Inflation in the 19 European nations that share the euro currency surged to a record high in June, official data shows, as pressure builds on monetary authorities to deliver the first rate hike in 11 years to cool soaring prices.
The record reading came in above Reuters forecasts of 8.1 percent and is over four times higher than the 1.9 percent pace of inflation notched a year ago in June, a rate that was in line with the European Central Bank’s (ECB) target of 2 percent.
The inflation data adds to pressure facing the ECB to follow in the Fed’s footsteps and hike interest rates at its next policy meeting in July.
“For the ECB this is another upside surprise to the inflation rate and will add pressure to act forcefully,” ING analysts said in a note.
“Hawks will push further for a 50 [basis point] hike in July on the back of this given the uncertain inflation outlook at this point,” they predicted.
The ECB’s benchmark interest rate now sits at minus 0.50 percent, with a 50 basis point hike bringing that up to zero if it comes to pass. The last time the ECB hiked rates was in 2011.
Facing multi-decade high inflation in the United States, officials at the Fed recently hiked rates by 75 basis points, putting the target rate at between 1.50 percent and 1.75 percent.
Energy Prices Soar
Soaring energy prices drove the bulk of the uptick in eurozone inflation, accelerating in June at a pace of 41.9 percent year-over-year and 3.3 percent month-over-month.
The second biggest contributor was rising food prices—a category that includes alcohol and tobacco—which jumped 8.9 percent in annual terms and 1.1 percent in monthly terms.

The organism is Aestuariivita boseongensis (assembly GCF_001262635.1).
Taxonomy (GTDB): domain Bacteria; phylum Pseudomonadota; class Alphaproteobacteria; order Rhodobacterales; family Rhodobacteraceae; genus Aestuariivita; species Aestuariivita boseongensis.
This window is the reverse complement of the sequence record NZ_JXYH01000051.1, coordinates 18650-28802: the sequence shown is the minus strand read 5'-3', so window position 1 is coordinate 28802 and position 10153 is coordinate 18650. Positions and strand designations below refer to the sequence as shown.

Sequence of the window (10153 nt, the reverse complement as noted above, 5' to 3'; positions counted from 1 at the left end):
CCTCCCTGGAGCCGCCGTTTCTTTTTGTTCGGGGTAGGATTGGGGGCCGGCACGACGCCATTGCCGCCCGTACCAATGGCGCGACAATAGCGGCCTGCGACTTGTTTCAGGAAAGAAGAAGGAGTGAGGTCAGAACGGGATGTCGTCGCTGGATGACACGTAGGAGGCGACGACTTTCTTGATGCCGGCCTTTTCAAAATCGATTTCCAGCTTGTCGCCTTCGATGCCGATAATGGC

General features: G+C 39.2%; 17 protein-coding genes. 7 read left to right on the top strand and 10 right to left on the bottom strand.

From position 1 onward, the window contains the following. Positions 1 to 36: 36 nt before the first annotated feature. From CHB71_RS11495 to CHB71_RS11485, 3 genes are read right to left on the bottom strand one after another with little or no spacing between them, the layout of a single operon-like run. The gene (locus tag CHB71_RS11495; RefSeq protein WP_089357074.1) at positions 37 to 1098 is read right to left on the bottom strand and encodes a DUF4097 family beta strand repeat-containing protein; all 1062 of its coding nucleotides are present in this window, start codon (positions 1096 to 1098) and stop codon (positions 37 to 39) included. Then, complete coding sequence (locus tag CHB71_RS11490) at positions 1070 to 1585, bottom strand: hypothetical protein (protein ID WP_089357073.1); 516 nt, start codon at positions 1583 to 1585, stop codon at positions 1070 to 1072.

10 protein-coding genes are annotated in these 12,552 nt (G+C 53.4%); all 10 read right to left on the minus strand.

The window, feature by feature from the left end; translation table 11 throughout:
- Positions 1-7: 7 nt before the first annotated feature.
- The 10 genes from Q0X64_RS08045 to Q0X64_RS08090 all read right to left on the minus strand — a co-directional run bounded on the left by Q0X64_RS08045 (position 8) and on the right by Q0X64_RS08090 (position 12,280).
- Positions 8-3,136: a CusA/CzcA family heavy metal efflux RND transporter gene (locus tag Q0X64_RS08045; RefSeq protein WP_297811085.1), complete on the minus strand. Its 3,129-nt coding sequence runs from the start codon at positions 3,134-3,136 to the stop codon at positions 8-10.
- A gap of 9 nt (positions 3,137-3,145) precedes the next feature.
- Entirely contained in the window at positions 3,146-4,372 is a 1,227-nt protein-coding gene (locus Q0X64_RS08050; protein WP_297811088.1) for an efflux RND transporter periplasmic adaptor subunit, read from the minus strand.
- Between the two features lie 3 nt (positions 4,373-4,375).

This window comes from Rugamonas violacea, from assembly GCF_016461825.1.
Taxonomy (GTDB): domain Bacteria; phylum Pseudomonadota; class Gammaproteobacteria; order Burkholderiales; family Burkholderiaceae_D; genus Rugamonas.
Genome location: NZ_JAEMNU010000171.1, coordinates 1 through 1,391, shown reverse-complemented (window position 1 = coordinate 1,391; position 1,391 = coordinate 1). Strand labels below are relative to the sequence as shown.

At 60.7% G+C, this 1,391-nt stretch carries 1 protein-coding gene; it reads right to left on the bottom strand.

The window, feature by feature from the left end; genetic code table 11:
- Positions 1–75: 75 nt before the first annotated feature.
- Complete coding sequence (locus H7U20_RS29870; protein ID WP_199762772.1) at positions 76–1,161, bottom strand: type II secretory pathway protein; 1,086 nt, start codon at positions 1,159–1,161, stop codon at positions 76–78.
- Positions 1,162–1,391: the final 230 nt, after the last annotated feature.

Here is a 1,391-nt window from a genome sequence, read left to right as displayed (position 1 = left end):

Core inflation, which excludes the volatile categories of food and energy, fell from 3.8 percent last month to 3.7 percent in June, largely due to weaker inflation in services.
In general, a drop in core inflation is a positive sign for the direction of the overall inflationary trend, but various domestic support packages in some EU countries make this deduction less clear-cut.
“At this point, the inflation picture is starting to muddy a bit,” ING analysts said in the note. “Domestic support packages are important drivers of diverging inflation paths at this point, think of Germany’s cheap public transport and petrol tax rebate.”
Germany’s inflation rate edged down from 8.7 percent in May to 8.2 percent in June in annual terms, while the month-over-month rate came in at minus 0.1 percent, a disinflationary reading.
ING analysts cautioned, however, that the slight retreat in core inflation was in part due to fiscal support and is “therefore not a reliable measure of underlying inflation in the eurozone,” while predicting that underlying inflationary pressures would persist in the eurozone over the summer.
A key question for investors is whether inflation in the euro area has peaked and will now start to fall.
Energy price volatility, in particular those related to disruptions to supplies from Russia due to embargos, make this a “very tough” question to answer, ING analysts said.
They noted signs of disinflationary and recessionary pressures building in the euro area, as investors increasingly brace for a potential economic contraction.
A senior ECB official said that the central bank plans to ask euro zone lenders to factor a possible recession into their business plans.
“We will propose to ask banks to recalculate their capital trajectories under a more adverse scenario, including also potentially a gas embargo or a recessionary scenario, and use this also for the purpose of vetting their distribution plans going ahead,” ECB bank supervisor Andrea Enria told European Parliament committee said on June 30.
While the ECB continues to project solid economic growth for 2022 and 2023, it has warned that an escalation in the Russia–Ukraine war could lead to a cutoff in gas supplies, dragging the eurozone into a deep recession next year.